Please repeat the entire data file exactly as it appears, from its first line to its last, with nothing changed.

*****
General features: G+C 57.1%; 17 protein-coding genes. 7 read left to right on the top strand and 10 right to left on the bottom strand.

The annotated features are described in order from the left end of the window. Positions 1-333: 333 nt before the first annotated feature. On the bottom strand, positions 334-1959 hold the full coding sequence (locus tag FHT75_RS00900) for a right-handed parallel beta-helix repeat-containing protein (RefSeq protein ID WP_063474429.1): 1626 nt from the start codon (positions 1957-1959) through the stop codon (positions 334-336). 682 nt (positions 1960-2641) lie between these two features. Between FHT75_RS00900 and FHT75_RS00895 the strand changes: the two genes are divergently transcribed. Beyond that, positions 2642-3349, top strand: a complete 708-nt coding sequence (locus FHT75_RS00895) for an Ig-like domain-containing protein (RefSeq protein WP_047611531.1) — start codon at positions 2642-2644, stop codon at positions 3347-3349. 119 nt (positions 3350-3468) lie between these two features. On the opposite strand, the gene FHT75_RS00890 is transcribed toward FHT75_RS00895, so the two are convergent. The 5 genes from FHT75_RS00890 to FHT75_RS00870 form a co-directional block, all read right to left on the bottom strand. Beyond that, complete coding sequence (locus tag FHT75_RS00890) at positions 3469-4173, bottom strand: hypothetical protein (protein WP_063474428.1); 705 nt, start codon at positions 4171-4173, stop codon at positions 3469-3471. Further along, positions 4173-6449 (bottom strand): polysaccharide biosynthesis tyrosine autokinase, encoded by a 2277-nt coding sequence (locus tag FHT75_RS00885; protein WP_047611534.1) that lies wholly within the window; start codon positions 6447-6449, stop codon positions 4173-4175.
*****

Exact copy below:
General features: G+C 57.1%; 17 protein-coding genes. 7 read left to right on the top strand and 10 right to left on the bottom strand.

The annotated features are described in order from the left end of the window. Positions 1-333: 333 nt before the first annotated feature. On the bottom strand, positions 334-1959 hold the full coding sequence (locus tag FHT75_RS00900) for a right-handed parallel beta-helix repeat-containing protein (RefSeq protein ID WP_063474429.1): 1626 nt from the start codon (positions 1957-1959) through the stop codon (positions 334-336). 682 nt (positions 1960-2641) lie between these two features. Between FHT75_RS00900 and FHT75_RS00895 the strand changes: the two genes are divergently transcribed. Beyond that, positions 2642-3349, top strand: a complete 708-nt coding sequence (locus FHT75_RS00895) for an Ig-like domain-containing protein (RefSeq protein WP_047611531.1) — start codon at positions 2642-2644, stop codon at positions 3347-3349. 119 nt (positions 3350-3468) lie between these two features. On the opposite strand, the gene FHT75_RS00890 is transcribed toward FHT75_RS00895, so the two are convergent. The 5 genes from FHT75_RS00890 to FHT75_RS00870 form a co-directional block, all read right to left on the bottom strand. Beyond that, complete coding sequence (locus tag FHT75_RS00890) at positions 3469-4173, bottom strand: hypothetical protein (protein WP_063474428.1); 705 nt, start codon at positions 4171-4173, stop codon at positions 3469-3471. Further along, positions 4173-6449 (bottom strand): polysaccharide biosynthesis tyrosine autokinase, encoded by a 2277-nt coding sequence (locus tag FHT75_RS00885; protein WP_047611534.1) that lies wholly within the window; start codon positions 6447-6449, stop codon positions 4173-4175.